Mule Deer Migration and Citizen Science

Northern Bighorns Mule Deer Migration Study – Calling all Citizen Scientists!

Collaborative Project with SCLT, Wyoming Game and Fish Department, Wyoming Migration Initiative, and The Nature Conservancy

What is the project?

Healthy mule deer populations are essential to sustaining the ecological, economic, and cultural values of our western landscapes. Increasingly, scientists and wildlife managers are recognizing that the productivity of these herds depends on their ability to migrate seasonally across vast expanses of public and private lands.

In the northern Bighorn Mountains, Wyoming Game and Fish Department, University’s Cooperative Fish and Wildlife Research Unit, and partners Sheridan Community Land Trust, The Nature Conservancy in Wyoming, and the Wyoming Migration Initiative have joined forces to fit 120 mule deer with satellite collars. The objective of the project is to create detailed maps of mule deer movement for the first time. This study will gather valuable information that can help stakeholders better understand mule deer seasonal habitats, habitat use and movement.

Armed with this information, decisions can be made with public and private land managers to conserve and improve habitats within migration corridors. It could also help inform potential transmission risks for Chronic Wasting Disease. Potential outcomes from the study include habitat improvements, guidance for forest planning, fence modifications, conservation easements and modifications to hunting season structure.

How you can help?

We need your help identifying locations of mule deer in the Northern Bighorns from July 1st through August 15th!

Scientists will be collaring 60 mule deer this summer in the Bighorns. They need your help in locating mule deer. You can contribute crucial scientific data useful to scientists and conservationists working to study and protect mule deer habitats, habitat use, and movement in the Northern Bighorns area while allowing scientists to complete collaring quickly and reduce the project’s overall cost. Plus, you can help the project on your way to your favorite camping site, fishing hole, trail, or out for a scenic drive.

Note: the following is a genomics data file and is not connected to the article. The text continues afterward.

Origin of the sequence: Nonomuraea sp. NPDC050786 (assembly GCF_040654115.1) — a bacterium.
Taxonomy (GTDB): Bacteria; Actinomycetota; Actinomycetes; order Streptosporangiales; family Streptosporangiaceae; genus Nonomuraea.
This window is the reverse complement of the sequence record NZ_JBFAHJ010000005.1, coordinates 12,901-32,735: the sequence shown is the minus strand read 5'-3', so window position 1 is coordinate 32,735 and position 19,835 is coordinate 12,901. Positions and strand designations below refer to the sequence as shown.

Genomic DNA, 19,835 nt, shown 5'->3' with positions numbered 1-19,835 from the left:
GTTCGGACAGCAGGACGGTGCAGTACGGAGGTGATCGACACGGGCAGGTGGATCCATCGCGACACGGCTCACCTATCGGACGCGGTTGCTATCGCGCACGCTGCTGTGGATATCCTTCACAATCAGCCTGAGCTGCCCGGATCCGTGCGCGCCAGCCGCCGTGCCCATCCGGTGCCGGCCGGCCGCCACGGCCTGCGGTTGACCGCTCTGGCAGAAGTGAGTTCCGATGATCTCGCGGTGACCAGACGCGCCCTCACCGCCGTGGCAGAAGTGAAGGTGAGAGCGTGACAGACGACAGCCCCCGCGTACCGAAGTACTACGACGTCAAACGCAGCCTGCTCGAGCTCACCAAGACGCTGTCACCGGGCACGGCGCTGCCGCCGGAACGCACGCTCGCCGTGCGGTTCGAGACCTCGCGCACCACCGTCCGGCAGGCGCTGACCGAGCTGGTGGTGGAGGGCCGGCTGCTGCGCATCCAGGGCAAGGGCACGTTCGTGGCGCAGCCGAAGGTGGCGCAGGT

Using the free smartphone app called iNaturalist, you will simply record the location of where you saw deer.

From July 1 – August 15, record and submit observations of mule deer in the Bighorn National Forest through the iNaturalist app on your phone.

How to use iNaturalist?

Before you head to the mountains:

  1. Create a free iNaturalist account and download the iNaturalist app for iPhone or Android.
  2. Click the box allowing “Yes, license my photos, sounds, and observations so scientists can use my data.”
  3. Make sure you allow iNaturalist to access your location, and that you have locations services turned on for your device. For iPhone and Android you can do this from the Settings menu.
  4. From the iNaturalist app’s Settings menu turn off Automatic upload. This will prevent iNaturalist from trying to upload your observations as soon as you save them. This prevents the app from trying to upload your observation when out of cell service range.

When you see a mule deer:

  1. Open the iNaturalist app
  2. Use the phone icon “Observer” to photograph the mule deer
  3. Click “Retake” or “Next”
  4. “What did you see?” – Type in mule deer
  5. Click “Save”
  6. When you get back to cell service or internet open the iNaturalist app and click “Upload” to share your observations
  7. Know you have helped this cool science project!

Additional iNaturalist Resources

iNaturalist can be used to record observations of all sorts of species. These resources can help if you want to know more:

Read an update from Spring 2020 collaring by project partner Christina Schmidt of WGFD >>>

Find out more about the project >>>